Everything We Know About God of War: Ascension Multiplayer
God of War: Ascension‘s developers hope to bring the game’s signature third-person action to the world of competitive multiplayer, with four-on-four matches that pit Kratos-like warriors against one another to battle for the favor of the gods. Not all the details for the mode have been finalized, yet, however.
We got to check out Sony Santa Monica’s first demo and reveal of the mode last week at a pre-E3 event in Los Angeles, as well as get some questions answered about the upcoming mode. Readers should note that the development team said they’re still hashing out some of the details about the mode, but what follows is everything we know about God of War: Ascension’s multiplayer mode — so far.
Sony Santa Monica’s live demo of Ascension‘s multiplayer started with a character, marked in red warpaint, taking on a towering cyclops about 30 feet tall, only to be joined moments later by a second player. Each carried a different weapon — the first character, the one the demo followed for the duration, carried a huge sword; the other wielded a giant hammer. Both characters had their own powerful moves to use against the cyclops, and were able to work together to best it, trading stuns, holds and other moves as they built off each other’s attacks.
Seconds later, they were running into a larger arena, where they joined two more members of the red team to take on four warriors from blue, all controlled by staff from the development team. Though the featured player, the one carrying the sword, never lost a fight throughout the course of the demo for sake of showing it off, we were able to see the basic gist of the way the map was laid out and what would be included.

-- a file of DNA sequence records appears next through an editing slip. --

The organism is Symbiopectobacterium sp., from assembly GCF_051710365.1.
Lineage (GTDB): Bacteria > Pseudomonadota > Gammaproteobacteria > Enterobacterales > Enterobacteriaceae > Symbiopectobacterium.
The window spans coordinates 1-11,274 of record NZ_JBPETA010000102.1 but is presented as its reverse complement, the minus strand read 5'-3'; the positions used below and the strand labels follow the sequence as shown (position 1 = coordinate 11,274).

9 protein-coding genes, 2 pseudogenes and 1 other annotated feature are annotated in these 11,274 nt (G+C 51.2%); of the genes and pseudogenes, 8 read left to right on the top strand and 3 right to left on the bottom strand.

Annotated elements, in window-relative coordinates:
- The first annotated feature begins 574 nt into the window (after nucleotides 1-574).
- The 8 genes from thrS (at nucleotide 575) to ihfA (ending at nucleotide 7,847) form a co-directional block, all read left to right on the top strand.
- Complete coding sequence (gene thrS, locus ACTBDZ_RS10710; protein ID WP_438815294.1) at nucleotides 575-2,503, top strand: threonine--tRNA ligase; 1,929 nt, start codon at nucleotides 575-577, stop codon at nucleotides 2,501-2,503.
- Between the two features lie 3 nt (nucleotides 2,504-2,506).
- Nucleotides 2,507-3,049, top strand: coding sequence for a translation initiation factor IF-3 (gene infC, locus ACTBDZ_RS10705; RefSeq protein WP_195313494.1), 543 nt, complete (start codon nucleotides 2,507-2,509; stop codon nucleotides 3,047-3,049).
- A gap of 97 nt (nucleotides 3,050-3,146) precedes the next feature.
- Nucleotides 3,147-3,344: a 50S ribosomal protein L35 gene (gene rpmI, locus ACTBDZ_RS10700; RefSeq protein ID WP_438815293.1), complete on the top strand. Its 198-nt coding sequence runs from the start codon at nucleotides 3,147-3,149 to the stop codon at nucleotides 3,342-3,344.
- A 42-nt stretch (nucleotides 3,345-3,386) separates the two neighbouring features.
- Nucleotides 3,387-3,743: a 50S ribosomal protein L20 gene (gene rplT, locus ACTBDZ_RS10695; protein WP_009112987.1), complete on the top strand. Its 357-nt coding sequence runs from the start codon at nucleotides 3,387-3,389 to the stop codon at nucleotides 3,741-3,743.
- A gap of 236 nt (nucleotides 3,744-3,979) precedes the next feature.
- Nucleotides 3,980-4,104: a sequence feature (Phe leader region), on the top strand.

The arena featured multiple elevations, some reachable only by climbing up a wall, and players found themselves fighting to grab power weapons, push each other into traps and other hazards, and take over capture points across the map. Near the back edge of the map loomed a huge cyclops, easily a few hundred feet tall, its head and shoulders poking over the edge of the map. The “megalops” served as both a hazard on the map and its ultimate goal.
Players worked to capture two specific points on the map, which were actually gears that tightened up on the megalops’ bindings and pulled it close to the edge of the map. Capturing both points earned players a spear called (we believe) The Spirit of Olympus (although it might be “Spear of Olympus”) that granted one player a new, souped-up weapon against other enemies — it also seemed to function like Zeus’ lightning, with the spear returning to the player even after it was thrown. Once that item was procured, the player could scale a wall to where the megalops was pinned and initiate the win animation, in which the entire team finished off the monster and ended the game.